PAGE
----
November 2, at 7:30 o’clock in the
An interesting program on “The
School Library” has been planned
by the program committee. Students
from the tenth and eleventh grades
will give short talks on “Our need
for a more adequate school library.”
“How parents promote the library”
will be discussed by parent mem
bers of the P. T. A. Other reports
will be given on “Books to Grow
on,” and a playlet, “Book Pals,” by
the qighth grade will conclude the
program. A number of new books
which have been purchased recent
ly for the high school library will
be on exhibit.
All parents are invited and urged
to attend this meeting.
Hallowe’en Carnival at Bethel Hill
The Bethel Hill Athletic Associa
tion is sponsoring a Hallowe’en car
nival in the school gymnasium Fri
day night at 7:30 o’clock. Those at
tending are asked to wear costumes,
and prizes will be given to the high
school student, grade child and com
munity person wearing the best
costume. Various amusements will
be provided, including bingo, throw
ing at milk bottles, wishing well,
bobbing for apples, fortune telling,
etc. A short program and string mu
sic will be furnished.
There will be a small admission
charge of sc.
IN FLOOR SHOW
Misses Rebecca and Rachel Hunt
er will appear in floor show in
Greensboro Hallowe’en at annual
JAMES W. WHITFIELD
DIED SUNDAY A. M.
Funeral Services Are Conducted
From Home Monday
James W. Whitfield, 70, well
known resident of the Bushy Fork
community, died at his home at 2:30
o’clock Sunday morning following
declining health of several months.
Surviving are: his widow, one
daughter, Mrs. L. W. Horton; two
sisters, Miss Ruth Whitfield and
Mrs. W. H. Allqn and one brother,
J. H. Whitfield, all of Bushy Fork.
Funeral services were conducted
from the home Monday afternoon at)
1:30 o’clock with Rev. S. F. Nicks,
pastor of Cedar Grove Baptist
church, assisted by Elder J. A.
Herndon, of Durham, officiating.
Burial followed in the family ceme
tery. Members of the Junior order
served as pallbearers.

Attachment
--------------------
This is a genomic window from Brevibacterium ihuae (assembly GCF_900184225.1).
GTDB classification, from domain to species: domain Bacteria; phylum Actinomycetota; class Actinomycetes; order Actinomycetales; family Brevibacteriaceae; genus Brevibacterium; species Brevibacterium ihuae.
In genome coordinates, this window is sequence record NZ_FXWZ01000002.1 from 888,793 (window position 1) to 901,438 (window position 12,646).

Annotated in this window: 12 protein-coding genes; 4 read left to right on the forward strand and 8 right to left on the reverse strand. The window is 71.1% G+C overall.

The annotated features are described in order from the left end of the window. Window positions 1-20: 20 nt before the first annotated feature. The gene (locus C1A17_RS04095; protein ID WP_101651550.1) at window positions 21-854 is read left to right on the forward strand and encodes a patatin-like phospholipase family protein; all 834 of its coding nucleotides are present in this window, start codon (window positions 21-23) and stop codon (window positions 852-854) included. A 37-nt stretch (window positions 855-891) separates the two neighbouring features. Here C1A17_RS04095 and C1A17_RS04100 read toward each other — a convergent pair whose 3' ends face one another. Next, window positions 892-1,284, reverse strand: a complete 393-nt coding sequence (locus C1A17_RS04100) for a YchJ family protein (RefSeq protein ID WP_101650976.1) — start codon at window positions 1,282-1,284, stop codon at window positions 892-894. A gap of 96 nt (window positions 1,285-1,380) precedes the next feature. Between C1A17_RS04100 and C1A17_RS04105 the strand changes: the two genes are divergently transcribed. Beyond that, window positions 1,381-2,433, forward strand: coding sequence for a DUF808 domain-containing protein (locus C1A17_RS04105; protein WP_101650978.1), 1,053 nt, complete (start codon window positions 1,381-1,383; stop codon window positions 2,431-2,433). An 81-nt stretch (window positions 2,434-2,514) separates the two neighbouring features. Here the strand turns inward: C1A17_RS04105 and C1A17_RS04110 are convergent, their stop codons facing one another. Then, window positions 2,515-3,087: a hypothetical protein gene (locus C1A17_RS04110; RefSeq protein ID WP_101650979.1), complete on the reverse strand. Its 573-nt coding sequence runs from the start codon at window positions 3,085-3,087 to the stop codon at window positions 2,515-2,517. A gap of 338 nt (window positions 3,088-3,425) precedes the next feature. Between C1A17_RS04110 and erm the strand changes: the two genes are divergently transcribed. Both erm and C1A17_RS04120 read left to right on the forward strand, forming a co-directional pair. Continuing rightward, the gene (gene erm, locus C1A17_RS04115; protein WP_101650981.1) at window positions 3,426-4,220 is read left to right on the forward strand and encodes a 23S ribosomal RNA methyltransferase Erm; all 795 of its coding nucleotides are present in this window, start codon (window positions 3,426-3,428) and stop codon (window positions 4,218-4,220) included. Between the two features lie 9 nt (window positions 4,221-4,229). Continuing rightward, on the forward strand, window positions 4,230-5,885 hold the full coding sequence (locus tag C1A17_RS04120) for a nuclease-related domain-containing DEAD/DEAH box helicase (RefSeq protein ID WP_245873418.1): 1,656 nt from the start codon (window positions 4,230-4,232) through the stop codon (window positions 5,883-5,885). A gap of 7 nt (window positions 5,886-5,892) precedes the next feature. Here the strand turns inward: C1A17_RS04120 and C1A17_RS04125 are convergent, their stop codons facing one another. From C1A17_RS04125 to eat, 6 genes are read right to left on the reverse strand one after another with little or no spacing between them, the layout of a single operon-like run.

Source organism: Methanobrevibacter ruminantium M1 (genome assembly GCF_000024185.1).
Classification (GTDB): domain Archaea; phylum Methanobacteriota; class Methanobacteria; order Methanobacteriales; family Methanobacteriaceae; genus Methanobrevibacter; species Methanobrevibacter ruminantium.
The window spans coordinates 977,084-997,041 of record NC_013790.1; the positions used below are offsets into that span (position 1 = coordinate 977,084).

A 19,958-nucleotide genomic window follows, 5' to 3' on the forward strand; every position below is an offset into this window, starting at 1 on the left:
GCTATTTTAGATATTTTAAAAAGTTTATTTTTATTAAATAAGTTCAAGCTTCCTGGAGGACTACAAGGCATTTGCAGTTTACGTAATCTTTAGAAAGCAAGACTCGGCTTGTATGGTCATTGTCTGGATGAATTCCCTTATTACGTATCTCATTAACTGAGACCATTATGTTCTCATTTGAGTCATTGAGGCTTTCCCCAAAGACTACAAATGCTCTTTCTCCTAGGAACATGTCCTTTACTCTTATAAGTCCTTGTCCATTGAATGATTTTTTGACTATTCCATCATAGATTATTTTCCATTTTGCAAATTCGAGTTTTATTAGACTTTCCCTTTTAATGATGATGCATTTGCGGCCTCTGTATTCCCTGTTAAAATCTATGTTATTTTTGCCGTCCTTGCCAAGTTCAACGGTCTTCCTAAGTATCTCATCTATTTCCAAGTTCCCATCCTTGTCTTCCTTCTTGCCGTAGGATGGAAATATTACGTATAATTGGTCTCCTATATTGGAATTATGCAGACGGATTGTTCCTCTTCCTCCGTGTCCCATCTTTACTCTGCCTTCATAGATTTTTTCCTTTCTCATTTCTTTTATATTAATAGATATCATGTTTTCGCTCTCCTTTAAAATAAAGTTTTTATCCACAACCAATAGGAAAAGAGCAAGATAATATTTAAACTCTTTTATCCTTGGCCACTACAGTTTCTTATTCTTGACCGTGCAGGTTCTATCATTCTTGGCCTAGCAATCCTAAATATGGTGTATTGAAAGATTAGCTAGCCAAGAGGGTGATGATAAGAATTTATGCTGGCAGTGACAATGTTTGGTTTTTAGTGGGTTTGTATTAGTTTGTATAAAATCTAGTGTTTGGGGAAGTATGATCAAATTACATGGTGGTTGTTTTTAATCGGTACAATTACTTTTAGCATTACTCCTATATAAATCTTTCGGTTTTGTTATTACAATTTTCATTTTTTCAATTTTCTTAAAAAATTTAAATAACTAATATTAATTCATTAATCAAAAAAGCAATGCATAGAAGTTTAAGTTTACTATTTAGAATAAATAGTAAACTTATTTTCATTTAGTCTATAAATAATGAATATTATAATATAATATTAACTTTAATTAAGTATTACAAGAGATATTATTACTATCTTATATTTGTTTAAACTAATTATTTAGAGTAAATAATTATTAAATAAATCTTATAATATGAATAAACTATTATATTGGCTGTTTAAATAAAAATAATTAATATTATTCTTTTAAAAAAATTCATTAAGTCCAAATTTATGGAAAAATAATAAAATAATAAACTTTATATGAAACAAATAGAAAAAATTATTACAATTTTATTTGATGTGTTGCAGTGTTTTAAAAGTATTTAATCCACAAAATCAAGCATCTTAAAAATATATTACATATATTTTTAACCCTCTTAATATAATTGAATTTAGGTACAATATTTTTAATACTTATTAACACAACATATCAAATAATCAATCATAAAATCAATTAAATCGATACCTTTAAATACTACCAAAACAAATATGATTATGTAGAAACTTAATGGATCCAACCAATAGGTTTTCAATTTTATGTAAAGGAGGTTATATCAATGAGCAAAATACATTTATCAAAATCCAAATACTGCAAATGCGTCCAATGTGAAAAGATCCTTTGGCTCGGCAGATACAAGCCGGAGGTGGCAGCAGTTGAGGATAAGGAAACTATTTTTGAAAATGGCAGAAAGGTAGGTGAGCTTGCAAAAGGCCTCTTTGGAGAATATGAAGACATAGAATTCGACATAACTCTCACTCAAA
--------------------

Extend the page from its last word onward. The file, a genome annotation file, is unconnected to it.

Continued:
TO THE VOTERS OF
Lawyers of person County Favor
Increasing Number of Supreme
The undersigned practicing law
yers of Person County respectfully
urge each and every voter of the
county casting a vote in the No
vember 3rd election to vote for the
Constitutional Amendment autho
rizing the increase of the number
of Supreme Court Associate Jus
tices from four to six members, that
is an increase of two members. The
amendment should be approved by
our electorate in fairness both to
the members of the court and to
the citizenship of the state who
have or may have matters to be de
cided upon by the court. The work
of the court is so heavy that its
members are continually under a
strain of overwork. To such an ex
lent is this true that it is harmful
to the health of the Justice and fre
quently prevents the courts from
giving as careful consideration to
matters it as the Justices
should like to give.
Please read and consider the fol
In 1890 the population of North
Carolina was 1,617,947. In 1935 it
was estimated to bq 3,301,100, an
increase of 104 percent. The num
ber of members of Supreme Court
in 1890 was five. Today it is five.
In 1890 the State had twelve regu
lar Superior Court Judges, with few
special criminal courts. Now there
are twenty regular Superior Court
Judges, three special Judges, and
three emergency Judges, and near
ly eyery county in the State has
one or more Recorders Courts.
While the number of persons doing
the work of the Supreme Court has
increased not at all the machinery
of the inferior courts has much
more than doubled. In 1890 the total
number of matters passed upon by
the Supreme Court was 293. This
year it is estimated that 572 mat
ters will have to be decided by the